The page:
Feb. 14, 2020

Alexandra Ripp is a Spanish and Portuguese (SPO) alumna who graduated from Princeton in 2008. Currently, she works as the director of Five College Dance, a collaboration of the dance departments and programs from Amherst, Hampshire, Mount Holyoke, and Smith Colleges and the University of Massachusetts Amherst.

In her responses below, Ripp shares some insights about her decision to concentrate in SPO and its impact on her career.

Why did you decide to major in Spanish and Portuguese?
I spent my gap year in Spain, learning Spanish, and then in Costa Rica doing volunteer work. I fell in love with the language and Latin America and wanted to continue that work, though I didn't know I would major in it.

My freshman year, I took an amazing seminar with Gabriela Nouzeilles, with only three other women, and loved the way she thought and taught. I felt very supported by her, as well, and I knew she would be a great advisor.

I also learned that being a major did not just mean majoring in a language — it meant studying the culture, and literature, and politics, and so much more. There was so much flexibility in the department (I even directed a Chilean play in addition to writing about Argentine theater), and since it was small, there was a great deal of mentorship and support, which was very important to me.

My time abroad in Argentina was also very rich, and I was lucky that Gabriela could advise me on life in BsAs and academics there, too. I also got very interested in Portuguese — I started the language at Princeton, worked with Pedro Meira Monteiro on my junior paper (a wonderful experience!) and studied abroad for a summer in Brazil. I loved being able to engage both languages and a variety of cultures.

Has your SPO degree helped you in your career?
I'm the Director of Five College Dance, so I work in arts administration in higher ed, but I did my doctorate in dramaturgy and wrote my dissertation on Chilean theater and politics! I also continue to translate Chilean plays for the stage.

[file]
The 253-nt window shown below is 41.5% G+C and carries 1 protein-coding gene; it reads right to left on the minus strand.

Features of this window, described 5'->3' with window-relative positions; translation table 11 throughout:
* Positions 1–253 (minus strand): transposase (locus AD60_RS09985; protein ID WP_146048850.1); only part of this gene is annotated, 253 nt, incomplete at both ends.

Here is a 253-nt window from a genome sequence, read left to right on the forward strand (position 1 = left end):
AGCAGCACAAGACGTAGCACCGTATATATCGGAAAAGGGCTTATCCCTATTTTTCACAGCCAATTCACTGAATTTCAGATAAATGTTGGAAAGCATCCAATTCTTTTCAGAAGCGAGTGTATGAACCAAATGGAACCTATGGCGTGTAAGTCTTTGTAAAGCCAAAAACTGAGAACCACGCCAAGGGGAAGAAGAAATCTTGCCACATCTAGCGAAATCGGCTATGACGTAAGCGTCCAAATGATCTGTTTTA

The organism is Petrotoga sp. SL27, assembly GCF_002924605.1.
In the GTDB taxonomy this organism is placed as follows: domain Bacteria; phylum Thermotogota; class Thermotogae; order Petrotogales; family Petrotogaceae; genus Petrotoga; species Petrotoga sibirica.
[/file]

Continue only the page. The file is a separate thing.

Having a specialty like this doesn't directly affect my job, but I still do work with Chilean theater artists — writing about them, translating them, helping them connect with U.S. presenters — and my specialty in Latin American performance is known in the field, so I often advise performing arts professionals. It's important to bring Latin American work to the U.S. and too few people are doing it. But beyond that, I attribute a lot of my intellectual curiosity and cultural sensitivity/awareness to being an SPO major.

Do you have any advice for undergraduates considering majoring in SPO?
Even if you don't know how you will "use" the degree, you should major if you're interested in the classes and want to work with the faculty. First of all, having a language is so useful in any field. But also, it turns out, it really doesn't matter what you major in when you're an undergrad — you should do what inspires you intellectually and culturally.

For me, having one-on-one attention and a great deal of flexibility from my department — which allowed me to involve my theater interest — was a key reason I joined the department, and these were crucial to my college experience, as was my ability to go abroad and engage with the languages and cultures I'd studied in the classroom.